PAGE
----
A 39-year-old carpenter came to the clinic complaining of swelling and pain in his thumb. He noticed the lump about six months ago, but it has slowly increased in size over time. He denies any trauma or injury to the thumb. The lump was painless initially, but he has recently started experiencing mild discomfort, especially when using his thumb for gripping activities. On examination, a solitary, slightly mobile, dome-shaped nodule approximately 1 cm in diameter is seen on the volar aspect of the left thumb, just proximal to the interphalangeal joint and was tender to palpation. The skin overlying the nodule was unremarkable, without any signs of inflammation, as shown in the image. The range of motion of the thumb is slightly limited due to pain. Based on the patient’s history and physical examination.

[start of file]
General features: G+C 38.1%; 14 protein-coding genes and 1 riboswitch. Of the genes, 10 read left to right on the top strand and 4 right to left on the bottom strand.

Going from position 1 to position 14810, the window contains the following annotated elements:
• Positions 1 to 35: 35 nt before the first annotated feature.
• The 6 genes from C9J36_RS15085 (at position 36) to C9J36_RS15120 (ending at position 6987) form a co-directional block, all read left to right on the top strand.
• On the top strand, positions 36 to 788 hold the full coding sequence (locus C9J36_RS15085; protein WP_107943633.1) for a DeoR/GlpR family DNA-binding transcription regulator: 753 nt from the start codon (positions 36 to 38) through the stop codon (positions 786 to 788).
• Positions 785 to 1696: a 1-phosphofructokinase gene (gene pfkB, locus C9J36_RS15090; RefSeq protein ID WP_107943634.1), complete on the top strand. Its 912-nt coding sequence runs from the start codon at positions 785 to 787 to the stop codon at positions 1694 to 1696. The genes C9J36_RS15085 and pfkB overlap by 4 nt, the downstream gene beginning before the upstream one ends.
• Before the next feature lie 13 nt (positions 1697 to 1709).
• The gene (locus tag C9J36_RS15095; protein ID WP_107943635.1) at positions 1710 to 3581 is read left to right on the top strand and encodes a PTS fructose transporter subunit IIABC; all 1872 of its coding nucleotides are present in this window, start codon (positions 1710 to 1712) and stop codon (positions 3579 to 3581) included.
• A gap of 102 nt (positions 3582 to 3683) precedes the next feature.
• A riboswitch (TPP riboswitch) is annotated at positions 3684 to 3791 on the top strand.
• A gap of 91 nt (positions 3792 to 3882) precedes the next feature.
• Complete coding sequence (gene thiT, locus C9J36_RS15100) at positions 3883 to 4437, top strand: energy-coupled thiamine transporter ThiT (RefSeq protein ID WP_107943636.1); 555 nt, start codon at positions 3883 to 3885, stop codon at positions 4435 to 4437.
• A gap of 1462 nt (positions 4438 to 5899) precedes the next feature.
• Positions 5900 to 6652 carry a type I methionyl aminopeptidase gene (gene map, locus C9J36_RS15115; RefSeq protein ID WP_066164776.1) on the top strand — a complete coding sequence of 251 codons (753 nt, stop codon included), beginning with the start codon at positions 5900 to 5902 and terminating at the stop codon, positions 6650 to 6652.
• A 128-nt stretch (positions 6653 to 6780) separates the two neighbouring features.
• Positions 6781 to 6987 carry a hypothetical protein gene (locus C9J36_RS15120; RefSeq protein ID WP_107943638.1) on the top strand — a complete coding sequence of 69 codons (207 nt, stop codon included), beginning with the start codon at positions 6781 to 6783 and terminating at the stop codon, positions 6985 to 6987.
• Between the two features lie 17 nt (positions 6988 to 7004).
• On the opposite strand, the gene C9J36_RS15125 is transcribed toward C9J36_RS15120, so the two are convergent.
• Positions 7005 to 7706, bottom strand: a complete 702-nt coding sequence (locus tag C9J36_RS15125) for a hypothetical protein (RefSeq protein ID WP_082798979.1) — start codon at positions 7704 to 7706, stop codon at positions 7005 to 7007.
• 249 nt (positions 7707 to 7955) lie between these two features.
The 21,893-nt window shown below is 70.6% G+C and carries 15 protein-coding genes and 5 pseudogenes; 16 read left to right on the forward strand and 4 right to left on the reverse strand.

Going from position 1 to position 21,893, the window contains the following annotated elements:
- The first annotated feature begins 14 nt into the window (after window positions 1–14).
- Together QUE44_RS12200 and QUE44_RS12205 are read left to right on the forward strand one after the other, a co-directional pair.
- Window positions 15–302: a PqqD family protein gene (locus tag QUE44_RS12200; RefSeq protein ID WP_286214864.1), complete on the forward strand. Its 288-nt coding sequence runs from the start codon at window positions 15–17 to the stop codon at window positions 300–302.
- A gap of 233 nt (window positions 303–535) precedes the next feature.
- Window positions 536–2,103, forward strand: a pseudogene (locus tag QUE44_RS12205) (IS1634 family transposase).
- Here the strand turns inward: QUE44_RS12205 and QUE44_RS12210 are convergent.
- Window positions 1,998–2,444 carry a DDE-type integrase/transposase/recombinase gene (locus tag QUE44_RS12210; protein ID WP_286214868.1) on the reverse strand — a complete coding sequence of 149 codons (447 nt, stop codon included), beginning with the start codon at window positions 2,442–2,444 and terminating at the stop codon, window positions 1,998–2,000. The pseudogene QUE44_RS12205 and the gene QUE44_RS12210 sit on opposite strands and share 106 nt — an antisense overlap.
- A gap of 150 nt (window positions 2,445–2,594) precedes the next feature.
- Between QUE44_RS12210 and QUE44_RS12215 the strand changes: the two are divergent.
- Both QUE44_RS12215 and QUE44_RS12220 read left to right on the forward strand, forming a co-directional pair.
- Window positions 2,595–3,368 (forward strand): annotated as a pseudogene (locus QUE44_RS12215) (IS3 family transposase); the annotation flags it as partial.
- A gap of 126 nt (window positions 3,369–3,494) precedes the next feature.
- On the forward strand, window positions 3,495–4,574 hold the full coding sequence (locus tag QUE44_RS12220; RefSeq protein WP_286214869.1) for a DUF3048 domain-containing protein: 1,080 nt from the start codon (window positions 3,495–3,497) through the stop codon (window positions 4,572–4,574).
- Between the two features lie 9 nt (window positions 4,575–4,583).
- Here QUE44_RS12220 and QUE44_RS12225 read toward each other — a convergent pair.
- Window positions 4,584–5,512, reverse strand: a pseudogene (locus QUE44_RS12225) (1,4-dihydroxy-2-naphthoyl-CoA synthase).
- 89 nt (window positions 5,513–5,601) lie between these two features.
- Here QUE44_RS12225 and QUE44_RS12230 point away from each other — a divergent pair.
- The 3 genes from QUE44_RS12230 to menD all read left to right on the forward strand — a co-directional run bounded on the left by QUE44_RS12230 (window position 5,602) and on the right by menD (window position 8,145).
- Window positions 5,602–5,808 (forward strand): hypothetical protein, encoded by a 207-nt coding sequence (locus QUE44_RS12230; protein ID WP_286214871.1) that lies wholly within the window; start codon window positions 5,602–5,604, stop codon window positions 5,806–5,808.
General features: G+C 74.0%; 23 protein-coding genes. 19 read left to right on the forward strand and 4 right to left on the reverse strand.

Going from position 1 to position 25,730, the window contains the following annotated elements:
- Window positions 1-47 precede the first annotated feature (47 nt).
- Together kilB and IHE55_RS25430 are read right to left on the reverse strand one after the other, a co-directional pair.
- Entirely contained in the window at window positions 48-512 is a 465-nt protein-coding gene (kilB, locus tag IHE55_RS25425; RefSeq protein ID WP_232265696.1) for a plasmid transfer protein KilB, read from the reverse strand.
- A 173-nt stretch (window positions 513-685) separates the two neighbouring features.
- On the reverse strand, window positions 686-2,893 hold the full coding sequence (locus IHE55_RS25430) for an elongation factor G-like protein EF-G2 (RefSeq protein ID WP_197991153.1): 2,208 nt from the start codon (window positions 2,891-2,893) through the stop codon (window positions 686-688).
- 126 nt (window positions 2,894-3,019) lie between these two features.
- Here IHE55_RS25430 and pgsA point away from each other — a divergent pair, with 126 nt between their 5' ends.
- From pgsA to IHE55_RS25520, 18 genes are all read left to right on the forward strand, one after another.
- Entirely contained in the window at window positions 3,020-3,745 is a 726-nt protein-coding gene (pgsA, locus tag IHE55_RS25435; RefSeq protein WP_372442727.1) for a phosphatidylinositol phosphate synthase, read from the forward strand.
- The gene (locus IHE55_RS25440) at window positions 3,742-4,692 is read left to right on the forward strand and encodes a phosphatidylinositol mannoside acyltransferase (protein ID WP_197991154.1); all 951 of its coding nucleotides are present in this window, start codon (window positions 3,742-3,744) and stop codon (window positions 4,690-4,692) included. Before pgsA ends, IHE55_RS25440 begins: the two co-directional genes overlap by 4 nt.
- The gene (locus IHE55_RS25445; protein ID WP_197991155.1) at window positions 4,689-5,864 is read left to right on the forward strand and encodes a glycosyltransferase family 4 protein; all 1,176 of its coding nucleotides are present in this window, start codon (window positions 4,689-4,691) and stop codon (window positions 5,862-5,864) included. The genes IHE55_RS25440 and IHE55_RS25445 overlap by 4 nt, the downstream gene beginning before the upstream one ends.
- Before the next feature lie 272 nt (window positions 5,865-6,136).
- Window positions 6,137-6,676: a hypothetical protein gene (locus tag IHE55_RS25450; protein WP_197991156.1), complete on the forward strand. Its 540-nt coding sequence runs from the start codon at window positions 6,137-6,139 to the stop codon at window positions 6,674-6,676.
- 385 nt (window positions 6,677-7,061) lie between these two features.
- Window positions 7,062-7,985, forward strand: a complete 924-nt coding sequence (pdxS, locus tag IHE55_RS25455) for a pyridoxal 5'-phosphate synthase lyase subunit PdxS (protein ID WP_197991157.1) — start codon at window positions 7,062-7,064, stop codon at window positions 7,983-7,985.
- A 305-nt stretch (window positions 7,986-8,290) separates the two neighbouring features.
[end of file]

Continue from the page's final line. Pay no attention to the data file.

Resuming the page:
Which of the following is the correct diagnosis?

Real-Life cases to ensure you are ready for your MCCQE1 Exam!

Ace Qbank Clinical Edge


Ace Qbank Clinical Edge

Making the proper diagnosis is one of the most important aspects of any medical student’s or junior doctor’s clinical training and hence we created Clinical Edge Cases.

Ace Qbank Clinical Edge helps our students put their knowledge of symptoms and physical findings to test by applying clinical reasoning and assessment concepts to a series of common clinical vignettes. Problem-based learning is being used to focus on the cause behind the presentation of a simulated clinical case.

Each simulated Clinical Edge case contains a list of common causes of the presented condition, offers abundant references to the presented case, making additional information easy to find

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